recently discovered in the USA has been described as the most valuable photograph ever taken and will sell for over $5 million. What is incredible however is that the very same print was sold for less than 80 cents just 5 years ago.
So what has changed to make it so valuable ?
Physically - absolutely nothing . It is still battered and damaged and most of us would have ignored it if we had seen it sitting in a box in a local charity shop. The raw materials are probably worthless even for their scrap value but suddenly the owner of this document has hit the jackpot because of the marks made on this thin metal sheet by a photographer less than 150 years ago.
If you look back in your own family history , you will probably find photographs that may not be as old as Billy the Kid but they are just as rare and just as cherished by the owners. They may not be worth $5 million in the open market but they are priceless to us - as they may be the only surviving photograph of a lost generation.
Those photographs exist because our forefathers took the time to visit a professional studio and to leave a record for future generations to enjoy.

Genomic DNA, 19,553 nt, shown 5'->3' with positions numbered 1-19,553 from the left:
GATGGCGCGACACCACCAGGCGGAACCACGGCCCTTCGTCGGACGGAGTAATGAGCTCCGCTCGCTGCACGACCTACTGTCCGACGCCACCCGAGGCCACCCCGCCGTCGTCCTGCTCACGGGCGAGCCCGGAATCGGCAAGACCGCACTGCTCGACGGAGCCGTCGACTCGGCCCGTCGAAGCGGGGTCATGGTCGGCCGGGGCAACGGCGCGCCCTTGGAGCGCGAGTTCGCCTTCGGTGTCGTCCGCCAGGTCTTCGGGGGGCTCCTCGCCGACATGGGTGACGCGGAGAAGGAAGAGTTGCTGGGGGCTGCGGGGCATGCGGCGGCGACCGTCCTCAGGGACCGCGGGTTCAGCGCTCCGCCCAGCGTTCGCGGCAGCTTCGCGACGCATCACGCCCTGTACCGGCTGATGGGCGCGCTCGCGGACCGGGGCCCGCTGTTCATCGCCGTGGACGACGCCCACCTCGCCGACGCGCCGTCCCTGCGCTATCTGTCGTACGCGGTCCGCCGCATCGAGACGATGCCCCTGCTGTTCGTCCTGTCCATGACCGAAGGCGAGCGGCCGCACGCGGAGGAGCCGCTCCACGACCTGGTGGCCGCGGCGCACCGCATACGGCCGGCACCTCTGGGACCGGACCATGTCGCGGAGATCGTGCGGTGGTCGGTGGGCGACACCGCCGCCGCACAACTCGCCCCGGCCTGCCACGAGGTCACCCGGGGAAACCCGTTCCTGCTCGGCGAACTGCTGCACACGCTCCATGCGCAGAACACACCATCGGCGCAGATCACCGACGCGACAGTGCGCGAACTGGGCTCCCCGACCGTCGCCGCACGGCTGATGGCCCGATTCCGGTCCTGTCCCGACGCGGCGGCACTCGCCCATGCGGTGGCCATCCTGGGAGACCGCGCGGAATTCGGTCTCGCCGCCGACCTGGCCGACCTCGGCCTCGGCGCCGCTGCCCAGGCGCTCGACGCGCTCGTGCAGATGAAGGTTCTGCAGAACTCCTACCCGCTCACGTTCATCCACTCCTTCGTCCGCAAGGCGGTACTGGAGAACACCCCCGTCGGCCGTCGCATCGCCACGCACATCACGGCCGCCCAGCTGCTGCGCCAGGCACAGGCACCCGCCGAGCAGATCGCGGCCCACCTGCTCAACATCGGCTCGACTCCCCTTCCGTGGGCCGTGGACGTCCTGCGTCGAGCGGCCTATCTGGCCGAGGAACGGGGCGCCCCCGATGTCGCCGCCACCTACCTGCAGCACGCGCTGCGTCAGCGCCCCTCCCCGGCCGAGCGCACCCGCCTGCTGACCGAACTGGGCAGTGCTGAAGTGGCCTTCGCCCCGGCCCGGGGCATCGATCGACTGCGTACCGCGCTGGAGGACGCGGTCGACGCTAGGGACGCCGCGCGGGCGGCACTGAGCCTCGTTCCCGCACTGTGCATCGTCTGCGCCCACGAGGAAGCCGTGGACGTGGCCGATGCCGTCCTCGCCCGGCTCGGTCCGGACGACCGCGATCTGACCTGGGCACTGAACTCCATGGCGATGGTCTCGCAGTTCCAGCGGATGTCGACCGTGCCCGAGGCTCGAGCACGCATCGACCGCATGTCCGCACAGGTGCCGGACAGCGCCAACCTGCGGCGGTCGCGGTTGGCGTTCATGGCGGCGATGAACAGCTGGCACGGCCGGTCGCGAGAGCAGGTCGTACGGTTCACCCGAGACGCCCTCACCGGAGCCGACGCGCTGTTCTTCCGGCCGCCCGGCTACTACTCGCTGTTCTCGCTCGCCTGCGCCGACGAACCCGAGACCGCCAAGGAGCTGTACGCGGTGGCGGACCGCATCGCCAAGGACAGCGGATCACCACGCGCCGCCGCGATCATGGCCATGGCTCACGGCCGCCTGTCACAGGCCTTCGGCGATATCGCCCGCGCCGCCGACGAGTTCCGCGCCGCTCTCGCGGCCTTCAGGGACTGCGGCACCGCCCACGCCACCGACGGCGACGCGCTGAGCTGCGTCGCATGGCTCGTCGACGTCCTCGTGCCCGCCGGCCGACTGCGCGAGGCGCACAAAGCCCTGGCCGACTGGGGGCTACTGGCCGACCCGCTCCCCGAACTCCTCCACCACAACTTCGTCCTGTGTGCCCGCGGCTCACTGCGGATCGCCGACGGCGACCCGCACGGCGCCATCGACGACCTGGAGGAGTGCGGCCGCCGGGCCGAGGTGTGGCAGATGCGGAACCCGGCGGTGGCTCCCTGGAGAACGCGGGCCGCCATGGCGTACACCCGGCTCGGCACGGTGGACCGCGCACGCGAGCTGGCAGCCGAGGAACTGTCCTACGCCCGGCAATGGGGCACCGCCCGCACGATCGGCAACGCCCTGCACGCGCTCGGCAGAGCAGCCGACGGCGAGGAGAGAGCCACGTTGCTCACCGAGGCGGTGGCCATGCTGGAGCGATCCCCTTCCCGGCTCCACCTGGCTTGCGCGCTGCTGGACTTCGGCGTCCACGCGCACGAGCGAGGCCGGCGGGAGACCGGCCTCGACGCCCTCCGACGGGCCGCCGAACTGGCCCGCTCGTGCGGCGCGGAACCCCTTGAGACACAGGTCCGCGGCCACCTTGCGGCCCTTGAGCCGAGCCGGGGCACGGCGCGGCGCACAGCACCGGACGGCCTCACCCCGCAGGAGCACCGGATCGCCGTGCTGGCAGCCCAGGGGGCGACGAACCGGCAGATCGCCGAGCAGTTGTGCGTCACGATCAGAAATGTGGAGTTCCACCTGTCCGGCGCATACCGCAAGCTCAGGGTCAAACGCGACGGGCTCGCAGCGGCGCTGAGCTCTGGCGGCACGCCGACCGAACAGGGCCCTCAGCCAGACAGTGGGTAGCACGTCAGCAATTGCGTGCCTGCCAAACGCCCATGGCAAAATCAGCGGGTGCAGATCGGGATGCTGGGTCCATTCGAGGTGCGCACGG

Nowadays however everyone has the ability to take photographs and whilst that should in theory increase the heritage for future generations many photographs only exist on social media for a matter of hours before they become yesterdays news. They may be stored on discs or computers that have a smallish lifespan or on they are printed on poor quality cheap photo paper that will sadly not last the test of time.
At Perception we believe that we have responsibility for safeguarding your heritage and so all of our products are built for longevity. We use high quality paper, solid timber frames and all of our products come from high quality manufacturers . Heaven forbid that the next Billy the Kid lives in Portishead - but if he comes to us for a photograph then his photos will still be going strong in a hundred years time.
If you want to read more about the recently discovered photograph click here